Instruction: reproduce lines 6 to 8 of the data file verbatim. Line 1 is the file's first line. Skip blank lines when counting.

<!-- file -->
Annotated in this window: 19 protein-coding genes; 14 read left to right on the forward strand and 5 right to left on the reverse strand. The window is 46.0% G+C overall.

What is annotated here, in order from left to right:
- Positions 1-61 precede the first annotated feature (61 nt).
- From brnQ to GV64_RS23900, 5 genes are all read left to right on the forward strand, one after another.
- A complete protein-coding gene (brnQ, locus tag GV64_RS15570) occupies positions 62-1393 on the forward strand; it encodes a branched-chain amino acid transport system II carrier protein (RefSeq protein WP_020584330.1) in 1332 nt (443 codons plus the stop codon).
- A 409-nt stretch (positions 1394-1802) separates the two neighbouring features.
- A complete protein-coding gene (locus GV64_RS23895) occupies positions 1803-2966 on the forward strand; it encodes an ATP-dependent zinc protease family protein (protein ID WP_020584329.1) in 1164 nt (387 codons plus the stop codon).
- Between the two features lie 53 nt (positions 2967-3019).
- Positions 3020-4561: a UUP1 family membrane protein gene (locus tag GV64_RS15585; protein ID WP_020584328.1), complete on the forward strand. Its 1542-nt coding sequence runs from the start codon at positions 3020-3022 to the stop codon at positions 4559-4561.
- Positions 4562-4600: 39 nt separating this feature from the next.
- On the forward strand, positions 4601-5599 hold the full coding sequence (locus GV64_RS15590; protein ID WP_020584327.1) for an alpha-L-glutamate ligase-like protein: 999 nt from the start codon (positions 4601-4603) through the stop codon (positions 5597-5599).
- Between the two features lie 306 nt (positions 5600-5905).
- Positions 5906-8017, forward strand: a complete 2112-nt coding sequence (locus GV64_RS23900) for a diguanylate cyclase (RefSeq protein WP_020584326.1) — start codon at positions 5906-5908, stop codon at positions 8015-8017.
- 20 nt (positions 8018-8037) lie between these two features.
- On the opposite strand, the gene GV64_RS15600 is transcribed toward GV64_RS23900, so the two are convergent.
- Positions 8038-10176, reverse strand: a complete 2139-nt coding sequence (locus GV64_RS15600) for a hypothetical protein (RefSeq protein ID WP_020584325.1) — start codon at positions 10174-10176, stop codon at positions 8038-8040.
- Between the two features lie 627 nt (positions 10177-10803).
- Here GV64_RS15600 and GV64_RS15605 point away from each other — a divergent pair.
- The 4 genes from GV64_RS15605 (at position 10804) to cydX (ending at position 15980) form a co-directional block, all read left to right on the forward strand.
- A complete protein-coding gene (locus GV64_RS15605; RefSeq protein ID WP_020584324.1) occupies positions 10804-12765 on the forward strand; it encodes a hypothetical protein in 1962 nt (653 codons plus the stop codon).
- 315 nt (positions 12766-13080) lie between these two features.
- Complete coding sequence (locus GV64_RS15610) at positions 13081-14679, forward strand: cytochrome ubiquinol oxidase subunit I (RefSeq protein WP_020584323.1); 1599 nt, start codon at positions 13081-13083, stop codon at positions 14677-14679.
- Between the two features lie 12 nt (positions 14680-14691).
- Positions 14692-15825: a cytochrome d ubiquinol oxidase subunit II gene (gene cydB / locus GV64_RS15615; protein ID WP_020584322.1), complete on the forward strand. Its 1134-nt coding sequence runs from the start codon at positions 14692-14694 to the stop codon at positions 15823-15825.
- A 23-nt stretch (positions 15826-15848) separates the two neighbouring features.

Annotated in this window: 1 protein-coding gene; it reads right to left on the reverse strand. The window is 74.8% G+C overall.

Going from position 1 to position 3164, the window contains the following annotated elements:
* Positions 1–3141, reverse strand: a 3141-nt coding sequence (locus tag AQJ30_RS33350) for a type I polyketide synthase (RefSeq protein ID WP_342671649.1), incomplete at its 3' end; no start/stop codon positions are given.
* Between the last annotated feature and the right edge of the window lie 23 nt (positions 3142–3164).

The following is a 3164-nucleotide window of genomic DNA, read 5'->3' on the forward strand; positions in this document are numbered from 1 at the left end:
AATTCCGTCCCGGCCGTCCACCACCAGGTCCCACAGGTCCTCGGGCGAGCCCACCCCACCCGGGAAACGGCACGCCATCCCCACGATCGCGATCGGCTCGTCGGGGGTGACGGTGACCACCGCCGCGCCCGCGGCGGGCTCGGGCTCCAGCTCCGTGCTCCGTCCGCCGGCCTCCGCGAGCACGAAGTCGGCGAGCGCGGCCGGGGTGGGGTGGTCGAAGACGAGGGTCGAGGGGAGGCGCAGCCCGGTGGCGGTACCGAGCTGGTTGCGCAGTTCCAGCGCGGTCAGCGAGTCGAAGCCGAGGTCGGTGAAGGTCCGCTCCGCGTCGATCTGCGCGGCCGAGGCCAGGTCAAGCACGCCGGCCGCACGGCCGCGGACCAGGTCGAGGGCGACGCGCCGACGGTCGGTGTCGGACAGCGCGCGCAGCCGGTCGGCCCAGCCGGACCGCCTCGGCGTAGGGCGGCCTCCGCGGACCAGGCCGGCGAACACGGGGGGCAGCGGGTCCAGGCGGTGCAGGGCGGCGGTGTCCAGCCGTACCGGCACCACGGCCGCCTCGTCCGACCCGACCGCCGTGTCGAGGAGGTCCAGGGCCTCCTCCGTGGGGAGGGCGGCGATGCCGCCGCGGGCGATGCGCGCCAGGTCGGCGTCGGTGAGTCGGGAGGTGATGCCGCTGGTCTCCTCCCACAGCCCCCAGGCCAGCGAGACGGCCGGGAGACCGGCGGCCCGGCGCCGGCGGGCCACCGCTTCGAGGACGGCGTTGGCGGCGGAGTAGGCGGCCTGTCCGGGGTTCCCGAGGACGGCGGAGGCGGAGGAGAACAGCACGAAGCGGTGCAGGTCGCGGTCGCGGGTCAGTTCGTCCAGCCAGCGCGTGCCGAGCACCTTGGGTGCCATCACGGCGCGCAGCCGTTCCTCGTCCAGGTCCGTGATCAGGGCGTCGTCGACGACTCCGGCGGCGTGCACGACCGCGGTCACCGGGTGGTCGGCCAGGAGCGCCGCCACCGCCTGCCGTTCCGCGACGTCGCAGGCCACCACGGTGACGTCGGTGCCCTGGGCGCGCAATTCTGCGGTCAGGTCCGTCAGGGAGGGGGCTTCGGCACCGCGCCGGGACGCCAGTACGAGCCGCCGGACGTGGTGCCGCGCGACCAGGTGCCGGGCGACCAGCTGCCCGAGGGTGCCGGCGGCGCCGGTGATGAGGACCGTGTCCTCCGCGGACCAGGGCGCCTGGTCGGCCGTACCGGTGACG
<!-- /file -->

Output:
- A 409-nt stretch (positions 1394-1802) separates the two neighbouring features.
- A complete protein-coding gene (locus GV64_RS23895) occupies positions 1803-2966 on the forward strand; it encodes an ATP-dependent zinc protease family protein (protein ID WP_020584329.1) in 1164 nt (387 codons plus the stop codon).
- Between the two features lie 53 nt (positions 2967-3019).